At the Tahoe Tech Talk this weekend, someone from the audience introduced themselves as a representative of Wheretheladies.at, a domain whose extreme ridiculousness piqued my interest a) because it is actually real and b) because most events in San Francisco can easily go from a bonestorm to a bronado to a category five hisicane in like a span of 30 minutes.
Founded by Path’s Danny Trinh and Digg’s Jeff Hodsdon, Wheretheladies.at is an iPhone-friendly web service which uses Foursquare to gage how many females have checked into venues in your vicinity, stack ranking and featuring the places that have the most women checking in. Seriously.
The service crawls the Foursquare API to track female checkins based on first names which admittedly leaves room for inaccuracies (here’s looking at you dude Courtney). But, as someone who deals with dorky guys desperate for practice consistently, I think this is brilliant and totally gets an “A” for effort and vision.
Says Trinh, “The few chicks that check-in are a decent sample of where more might be.” Using any female checkins as signifiers of an even larger “lady” ratio, it’s like Trinh and Hodson have totally made an app giving nerds some kind of advantage in natural selection.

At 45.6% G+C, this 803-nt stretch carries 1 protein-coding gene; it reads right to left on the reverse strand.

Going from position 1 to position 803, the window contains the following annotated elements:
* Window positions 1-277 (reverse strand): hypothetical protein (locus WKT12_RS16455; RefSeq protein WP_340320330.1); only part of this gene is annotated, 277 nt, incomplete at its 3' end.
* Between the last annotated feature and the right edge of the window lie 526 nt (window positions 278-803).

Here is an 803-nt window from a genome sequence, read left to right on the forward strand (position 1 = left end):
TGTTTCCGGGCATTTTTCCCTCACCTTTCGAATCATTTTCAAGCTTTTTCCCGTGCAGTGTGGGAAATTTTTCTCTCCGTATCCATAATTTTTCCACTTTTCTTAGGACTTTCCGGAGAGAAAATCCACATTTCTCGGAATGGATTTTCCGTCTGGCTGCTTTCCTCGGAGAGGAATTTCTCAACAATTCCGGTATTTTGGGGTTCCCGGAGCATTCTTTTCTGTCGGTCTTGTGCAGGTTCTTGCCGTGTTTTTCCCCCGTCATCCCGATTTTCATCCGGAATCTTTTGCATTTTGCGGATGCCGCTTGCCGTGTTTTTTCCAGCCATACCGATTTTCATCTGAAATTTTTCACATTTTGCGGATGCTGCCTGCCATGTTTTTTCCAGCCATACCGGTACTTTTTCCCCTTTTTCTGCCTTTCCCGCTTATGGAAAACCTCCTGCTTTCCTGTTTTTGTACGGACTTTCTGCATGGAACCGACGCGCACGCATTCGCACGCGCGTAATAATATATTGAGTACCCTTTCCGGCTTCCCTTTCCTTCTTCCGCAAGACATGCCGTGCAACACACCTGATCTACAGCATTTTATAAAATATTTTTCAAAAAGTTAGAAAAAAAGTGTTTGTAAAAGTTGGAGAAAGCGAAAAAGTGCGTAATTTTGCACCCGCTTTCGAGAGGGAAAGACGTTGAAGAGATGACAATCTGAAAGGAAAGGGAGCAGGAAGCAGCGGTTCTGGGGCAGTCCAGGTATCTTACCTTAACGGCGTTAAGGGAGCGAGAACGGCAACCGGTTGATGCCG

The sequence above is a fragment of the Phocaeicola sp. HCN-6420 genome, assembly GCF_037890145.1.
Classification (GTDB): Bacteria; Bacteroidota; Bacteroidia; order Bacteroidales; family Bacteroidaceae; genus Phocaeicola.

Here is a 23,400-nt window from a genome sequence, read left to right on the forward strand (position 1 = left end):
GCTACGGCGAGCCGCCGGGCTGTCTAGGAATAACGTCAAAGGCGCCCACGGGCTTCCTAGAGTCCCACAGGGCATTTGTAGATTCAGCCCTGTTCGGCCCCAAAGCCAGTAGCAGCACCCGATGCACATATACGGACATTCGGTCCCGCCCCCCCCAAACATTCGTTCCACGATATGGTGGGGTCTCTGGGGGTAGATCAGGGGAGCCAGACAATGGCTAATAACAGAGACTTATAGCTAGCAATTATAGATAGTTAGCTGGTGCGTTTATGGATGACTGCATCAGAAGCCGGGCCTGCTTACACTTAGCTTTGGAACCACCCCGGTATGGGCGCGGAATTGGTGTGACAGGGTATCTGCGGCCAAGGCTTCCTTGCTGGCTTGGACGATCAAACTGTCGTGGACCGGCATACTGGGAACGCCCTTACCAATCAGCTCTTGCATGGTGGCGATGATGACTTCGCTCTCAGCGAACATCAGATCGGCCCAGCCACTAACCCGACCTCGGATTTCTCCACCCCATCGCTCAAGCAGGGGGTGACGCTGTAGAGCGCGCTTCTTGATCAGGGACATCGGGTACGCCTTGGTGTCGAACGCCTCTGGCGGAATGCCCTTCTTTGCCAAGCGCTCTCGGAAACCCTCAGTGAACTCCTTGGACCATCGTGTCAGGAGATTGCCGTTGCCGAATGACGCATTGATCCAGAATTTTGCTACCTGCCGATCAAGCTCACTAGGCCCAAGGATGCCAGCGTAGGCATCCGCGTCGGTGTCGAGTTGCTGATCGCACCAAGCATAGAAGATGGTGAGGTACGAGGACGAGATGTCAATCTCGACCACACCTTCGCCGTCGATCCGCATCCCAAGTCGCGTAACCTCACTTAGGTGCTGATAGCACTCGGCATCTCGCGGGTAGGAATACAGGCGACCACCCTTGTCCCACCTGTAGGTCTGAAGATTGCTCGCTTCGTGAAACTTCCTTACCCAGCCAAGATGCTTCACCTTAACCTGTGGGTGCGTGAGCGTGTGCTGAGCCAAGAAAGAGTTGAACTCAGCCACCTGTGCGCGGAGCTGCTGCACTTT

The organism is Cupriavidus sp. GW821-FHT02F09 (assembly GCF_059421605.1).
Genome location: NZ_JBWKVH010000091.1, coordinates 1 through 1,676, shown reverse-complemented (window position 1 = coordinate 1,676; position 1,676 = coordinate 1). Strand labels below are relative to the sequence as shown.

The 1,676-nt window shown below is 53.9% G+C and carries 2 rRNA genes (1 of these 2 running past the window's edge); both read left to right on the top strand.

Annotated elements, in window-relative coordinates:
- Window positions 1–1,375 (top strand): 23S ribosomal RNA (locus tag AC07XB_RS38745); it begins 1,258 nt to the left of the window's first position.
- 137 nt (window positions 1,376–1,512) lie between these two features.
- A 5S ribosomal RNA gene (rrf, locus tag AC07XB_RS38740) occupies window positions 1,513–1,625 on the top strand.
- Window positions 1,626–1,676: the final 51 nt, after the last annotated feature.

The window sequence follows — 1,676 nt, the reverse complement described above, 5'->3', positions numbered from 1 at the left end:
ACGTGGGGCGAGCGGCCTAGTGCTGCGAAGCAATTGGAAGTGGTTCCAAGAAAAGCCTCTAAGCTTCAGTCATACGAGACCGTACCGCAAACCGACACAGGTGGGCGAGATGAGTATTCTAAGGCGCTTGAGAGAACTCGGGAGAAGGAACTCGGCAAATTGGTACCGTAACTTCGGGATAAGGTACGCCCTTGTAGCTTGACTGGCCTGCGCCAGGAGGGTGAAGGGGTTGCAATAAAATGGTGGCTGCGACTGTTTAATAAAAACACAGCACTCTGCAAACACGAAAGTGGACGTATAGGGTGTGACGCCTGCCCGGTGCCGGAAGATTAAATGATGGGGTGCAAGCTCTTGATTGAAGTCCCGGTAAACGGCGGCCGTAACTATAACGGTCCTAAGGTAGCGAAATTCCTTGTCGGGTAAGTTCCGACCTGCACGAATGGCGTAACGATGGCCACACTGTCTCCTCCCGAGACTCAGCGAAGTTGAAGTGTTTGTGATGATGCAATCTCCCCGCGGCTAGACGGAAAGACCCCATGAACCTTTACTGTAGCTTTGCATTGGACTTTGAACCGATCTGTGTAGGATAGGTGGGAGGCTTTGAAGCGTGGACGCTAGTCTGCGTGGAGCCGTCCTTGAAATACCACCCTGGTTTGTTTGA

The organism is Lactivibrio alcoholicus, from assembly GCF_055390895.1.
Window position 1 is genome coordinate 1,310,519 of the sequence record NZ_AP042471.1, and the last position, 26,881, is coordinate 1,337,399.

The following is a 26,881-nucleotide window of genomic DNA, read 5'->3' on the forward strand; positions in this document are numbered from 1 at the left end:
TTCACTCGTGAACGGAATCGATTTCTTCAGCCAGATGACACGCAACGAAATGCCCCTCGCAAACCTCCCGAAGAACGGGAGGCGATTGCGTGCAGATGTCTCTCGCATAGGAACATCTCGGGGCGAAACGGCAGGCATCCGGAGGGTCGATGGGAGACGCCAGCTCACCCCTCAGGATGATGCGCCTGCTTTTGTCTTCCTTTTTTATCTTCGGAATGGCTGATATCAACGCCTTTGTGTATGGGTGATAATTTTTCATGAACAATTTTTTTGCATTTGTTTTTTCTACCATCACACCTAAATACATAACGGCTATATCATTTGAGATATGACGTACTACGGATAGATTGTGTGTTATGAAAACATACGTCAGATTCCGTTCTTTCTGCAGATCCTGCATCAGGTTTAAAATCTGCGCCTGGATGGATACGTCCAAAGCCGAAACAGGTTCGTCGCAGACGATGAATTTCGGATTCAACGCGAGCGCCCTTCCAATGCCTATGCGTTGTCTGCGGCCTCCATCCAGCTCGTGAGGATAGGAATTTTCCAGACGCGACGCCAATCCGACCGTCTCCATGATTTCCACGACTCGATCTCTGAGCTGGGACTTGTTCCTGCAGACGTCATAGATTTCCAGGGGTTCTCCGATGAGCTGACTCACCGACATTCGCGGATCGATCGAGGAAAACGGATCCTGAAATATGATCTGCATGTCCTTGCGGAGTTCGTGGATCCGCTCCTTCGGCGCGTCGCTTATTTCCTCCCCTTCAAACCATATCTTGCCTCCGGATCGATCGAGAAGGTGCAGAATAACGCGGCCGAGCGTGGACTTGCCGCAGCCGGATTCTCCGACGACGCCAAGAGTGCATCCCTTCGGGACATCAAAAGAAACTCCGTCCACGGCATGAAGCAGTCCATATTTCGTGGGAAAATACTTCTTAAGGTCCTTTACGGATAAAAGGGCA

And while apps like Assisted Serendipity and Kissmobs attempt to do something similar, Wheretheladies.at has the simplest solution UI-wise for the moment. The service, which started out as a joke between friends at SXSW, is currently experiencing high volume traffic in San Francisco and is branching out to other cities shortly, targeting New York, LA and then Minneapolis. A Wheretheladies.at iPhone app is also in the works, which, get this, is JUST A BIG COMPASS POINTING YOU IN THE DIRECTION OF LADIES (see screencap to the left).
Ladies and gentlemen, but especially ladies, what we are witnessing here is called evolutionary advantage. On this bent, Trinh and Hodsdon are not looking for funding and are currently just focusing on “helping our fellow dudes around the world find the ladies.”
Digg is a user driven social content website. Everything on Digg is user-submitted. After you submit content, other people read your submission and “Digg” what they like best. If your story receives enough Diggs, it’s promoted to the front page for other visitors to see. Kevin Rose came up with the idea for Digg in the fall of 2004. He found programmer Owen Byrne through eLance and paid him $10/hour to develop the idea. In addition, Rose paid $99...